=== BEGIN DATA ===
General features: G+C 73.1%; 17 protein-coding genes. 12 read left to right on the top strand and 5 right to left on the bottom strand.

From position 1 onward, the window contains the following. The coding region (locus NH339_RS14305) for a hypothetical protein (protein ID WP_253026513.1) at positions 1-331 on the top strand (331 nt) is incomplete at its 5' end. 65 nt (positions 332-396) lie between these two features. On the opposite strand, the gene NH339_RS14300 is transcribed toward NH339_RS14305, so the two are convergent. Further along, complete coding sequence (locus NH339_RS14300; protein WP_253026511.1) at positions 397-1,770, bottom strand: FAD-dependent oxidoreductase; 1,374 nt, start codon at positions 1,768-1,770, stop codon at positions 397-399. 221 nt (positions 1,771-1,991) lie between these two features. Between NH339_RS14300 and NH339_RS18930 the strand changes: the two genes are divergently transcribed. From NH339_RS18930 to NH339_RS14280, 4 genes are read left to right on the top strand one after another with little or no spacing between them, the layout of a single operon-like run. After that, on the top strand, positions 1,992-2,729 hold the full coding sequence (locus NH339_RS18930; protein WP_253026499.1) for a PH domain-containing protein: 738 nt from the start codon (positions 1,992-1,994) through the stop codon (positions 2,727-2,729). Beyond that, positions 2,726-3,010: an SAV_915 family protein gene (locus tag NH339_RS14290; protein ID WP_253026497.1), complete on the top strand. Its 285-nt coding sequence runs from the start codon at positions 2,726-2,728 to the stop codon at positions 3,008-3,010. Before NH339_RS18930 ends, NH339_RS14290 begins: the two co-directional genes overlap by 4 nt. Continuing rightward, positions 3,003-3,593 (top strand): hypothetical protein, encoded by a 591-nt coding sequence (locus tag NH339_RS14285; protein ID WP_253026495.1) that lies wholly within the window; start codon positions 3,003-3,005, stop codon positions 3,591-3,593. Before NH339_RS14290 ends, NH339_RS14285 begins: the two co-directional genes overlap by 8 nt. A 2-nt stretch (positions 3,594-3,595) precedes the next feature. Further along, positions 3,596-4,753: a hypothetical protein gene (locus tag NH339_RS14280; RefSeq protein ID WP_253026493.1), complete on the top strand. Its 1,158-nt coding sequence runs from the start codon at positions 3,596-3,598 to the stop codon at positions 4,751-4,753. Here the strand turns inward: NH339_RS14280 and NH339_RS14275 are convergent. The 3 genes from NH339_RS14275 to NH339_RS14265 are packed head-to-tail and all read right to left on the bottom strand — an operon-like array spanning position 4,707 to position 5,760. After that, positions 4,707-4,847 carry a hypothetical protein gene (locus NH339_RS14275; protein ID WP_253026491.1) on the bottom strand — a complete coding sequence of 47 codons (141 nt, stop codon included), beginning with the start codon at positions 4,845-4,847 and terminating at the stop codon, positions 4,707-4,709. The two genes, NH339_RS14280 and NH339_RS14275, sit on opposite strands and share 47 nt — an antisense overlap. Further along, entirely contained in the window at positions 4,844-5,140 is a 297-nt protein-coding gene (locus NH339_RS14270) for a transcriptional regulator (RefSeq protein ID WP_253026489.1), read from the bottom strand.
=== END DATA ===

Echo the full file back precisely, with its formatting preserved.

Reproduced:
General features: G+C 73.1%; 17 protein-coding genes. 12 read left to right on the top strand and 5 right to left on the bottom strand.

From position 1 onward, the window contains the following. The coding region (locus NH339_RS14305) for a hypothetical protein (protein ID WP_253026513.1) at positions 1-331 on the top strand (331 nt) is incomplete at its 5' end. 65 nt (positions 332-396) lie between these two features. On the opposite strand, the gene NH339_RS14300 is transcribed toward NH339_RS14305, so the two are convergent. Further along, complete coding sequence (locus NH339_RS14300; protein WP_253026511.1) at positions 397-1,770, bottom strand: FAD-dependent oxidoreductase; 1,374 nt, start codon at positions 1,768-1,770, stop codon at positions 397-399. 221 nt (positions 1,771-1,991) lie between these two features. Between NH339_RS14300 and NH339_RS18930 the strand changes: the two genes are divergently transcribed. From NH339_RS18930 to NH339_RS14280, 4 genes are read left to right on the top strand one after another with little or no spacing between them, the layout of a single operon-like run. After that, on the top strand, positions 1,992-2,729 hold the full coding sequence (locus NH339_RS18930; protein WP_253026499.1) for a PH domain-containing protein: 738 nt from the start codon (positions 1,992-1,994) through the stop codon (positions 2,727-2,729). Beyond that, positions 2,726-3,010: an SAV_915 family protein gene (locus tag NH339_RS14290; protein ID WP_253026497.1), complete on the top strand. Its 285-nt coding sequence runs from the start codon at positions 2,726-2,728 to the stop codon at positions 3,008-3,010. Before NH339_RS18930 ends, NH339_RS14290 begins: the two co-directional genes overlap by 4 nt. Continuing rightward, positions 3,003-3,593 (top strand): hypothetical protein, encoded by a 591-nt coding sequence (locus tag NH339_RS14285; protein ID WP_253026495.1) that lies wholly within the window; start codon positions 3,003-3,005, stop codon positions 3,591-3,593. Before NH339_RS14290 ends, NH339_RS14285 begins: the two co-directional genes overlap by 8 nt. A 2-nt stretch (positions 3,594-3,595) precedes the next feature. Further along, positions 3,596-4,753: a hypothetical protein gene (locus tag NH339_RS14280; RefSeq protein ID WP_253026493.1), complete on the top strand. Its 1,158-nt coding sequence runs from the start codon at positions 3,596-3,598 to the stop codon at positions 4,751-4,753. Here the strand turns inward: NH339_RS14280 and NH339_RS14275 are convergent. The 3 genes from NH339_RS14275 to NH339_RS14265 are packed head-to-tail and all read right to left on the bottom strand — an operon-like array spanning position 4,707 to position 5,760. After that, positions 4,707-4,847 carry a hypothetical protein gene (locus NH339_RS14275; protein ID WP_253026491.1) on the bottom strand — a complete coding sequence of 47 codons (141 nt, stop codon included), beginning with the start codon at positions 4,845-4,847 and terminating at the stop codon, positions 4,707-4,709. The two genes, NH339_RS14280 and NH339_RS14275, sit on opposite strands and share 47 nt — an antisense overlap. Further along, entirely contained in the window at positions 4,844-5,140 is a 297-nt protein-coding gene (locus NH339_RS14270) for a transcriptional regulator (RefSeq protein ID WP_253026489.1), read from the bottom strand.